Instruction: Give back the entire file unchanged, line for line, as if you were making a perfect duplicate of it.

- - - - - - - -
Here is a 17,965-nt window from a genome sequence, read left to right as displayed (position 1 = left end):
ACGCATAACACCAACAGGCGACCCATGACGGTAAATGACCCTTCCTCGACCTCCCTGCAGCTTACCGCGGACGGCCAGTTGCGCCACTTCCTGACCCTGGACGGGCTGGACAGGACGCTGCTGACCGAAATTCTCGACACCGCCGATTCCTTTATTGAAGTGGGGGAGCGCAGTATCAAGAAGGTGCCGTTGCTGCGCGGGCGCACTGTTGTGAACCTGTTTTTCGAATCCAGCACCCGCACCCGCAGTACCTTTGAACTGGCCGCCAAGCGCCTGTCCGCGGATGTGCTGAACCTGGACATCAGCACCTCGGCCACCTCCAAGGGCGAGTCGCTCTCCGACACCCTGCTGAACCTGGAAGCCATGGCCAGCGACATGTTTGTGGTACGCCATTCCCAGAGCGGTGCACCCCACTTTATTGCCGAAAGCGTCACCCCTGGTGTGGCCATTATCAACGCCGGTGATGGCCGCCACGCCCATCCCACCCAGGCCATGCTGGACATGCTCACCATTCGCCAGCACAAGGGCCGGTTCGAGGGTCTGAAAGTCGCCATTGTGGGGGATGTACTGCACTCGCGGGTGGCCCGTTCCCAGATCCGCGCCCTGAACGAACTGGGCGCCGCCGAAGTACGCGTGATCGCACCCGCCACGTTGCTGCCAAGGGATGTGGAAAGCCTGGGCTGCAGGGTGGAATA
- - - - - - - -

Here is a 17,965-nt window from a genome sequence, read left to right as displayed (position 1 = left end):
ACGCATAACACCAACAGGCGACCCATGACGGTAAATGACCCTTCCTCGACCTCCCTGCAGCTTACCGCGGACGGCCAGTTGCGCCACTTCCTGACCCTGGACGGGCTGGACAGGACGCTGCTGACCGAAATTCTCGACACCGCCGATTCCTTTATTGAAGTGGGGGAGCGCAGTATCAAGAAGGTGCCGTTGCTGCGCGGGCGCACTGTTGTGAACCTGTTTTTCGAATCCAGCACCCGCACCCGCAGTACCTTTGAACTGGCCGCCAAGCGCCTGTCCGCGGATGTGCTGAACCTGGACATCAGCACCTCGGCCACCTCCAAGGGCGAGTCGCTCTCCGACACCCTGCTGAACCTGGAAGCCATGGCCAGCGACATGTTTGTGGTACGCCATTCCCAGAGCGGTGCACCCCACTTTATTGCCGAAAGCGTCACCCCTGGTGTGGCCATTATCAACGCCGGTGATGGCCGCCACGCCCATCCCACCCAGGCCATGCTGGACATGCTCACCATTCGCCAGCACAAGGGCCGGTTCGAGGGTCTGAAAGTCGCCATTGTGGGGGATGTACTGCACTCGCGGGTGGCCCGTTCCCAGATCCGCGCCCTGAACGAACTGGGCGCCGCCGAAGTACGCGTGATCGCACCCGCCACGTTGCTGCCAAGGGATGTGGAAAGCCTGGGCTGCAGGGTGGAATA